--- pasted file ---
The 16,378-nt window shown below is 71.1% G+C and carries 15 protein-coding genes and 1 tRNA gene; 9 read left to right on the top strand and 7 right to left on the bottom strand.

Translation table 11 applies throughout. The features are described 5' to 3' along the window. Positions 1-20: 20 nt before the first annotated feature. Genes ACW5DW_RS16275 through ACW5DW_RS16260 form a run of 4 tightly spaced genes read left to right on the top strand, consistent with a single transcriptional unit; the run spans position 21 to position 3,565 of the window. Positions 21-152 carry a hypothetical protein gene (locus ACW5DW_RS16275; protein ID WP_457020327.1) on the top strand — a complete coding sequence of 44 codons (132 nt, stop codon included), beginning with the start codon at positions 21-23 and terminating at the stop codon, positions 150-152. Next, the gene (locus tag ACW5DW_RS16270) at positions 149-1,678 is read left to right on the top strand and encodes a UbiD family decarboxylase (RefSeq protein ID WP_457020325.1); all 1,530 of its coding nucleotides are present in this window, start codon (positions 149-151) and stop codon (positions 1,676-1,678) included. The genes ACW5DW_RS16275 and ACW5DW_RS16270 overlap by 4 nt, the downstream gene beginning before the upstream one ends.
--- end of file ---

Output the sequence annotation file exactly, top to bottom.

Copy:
The 16,378-nt window shown below is 71.1% G+C and carries 15 protein-coding genes and 1 tRNA gene; 9 read left to right on the top strand and 7 right to left on the bottom strand.

Translation table 11 applies throughout. The features are described 5' to 3' along the window. Positions 1-20: 20 nt before the first annotated feature. Genes ACW5DW_RS16275 through ACW5DW_RS16260 form a run of 4 tightly spaced genes read left to right on the top strand, consistent with a single transcriptional unit; the run spans position 21 to position 3,565 of the window. Positions 21-152 carry a hypothetical protein gene (locus ACW5DW_RS16275; protein ID WP_457020327.1) on the top strand — a complete coding sequence of 44 codons (132 nt, stop codon included), beginning with the start codon at positions 21-23 and terminating at the stop codon, positions 150-152. Next, the gene (locus tag ACW5DW_RS16270) at positions 149-1,678 is read left to right on the top strand and encodes a UbiD family decarboxylase (RefSeq protein ID WP_457020325.1); all 1,530 of its coding nucleotides are present in this window, start codon (positions 149-151) and stop codon (positions 1,676-1,678) included. The genes ACW5DW_RS16275 and ACW5DW_RS16270 overlap by 4 nt, the downstream gene beginning before the upstream one ends.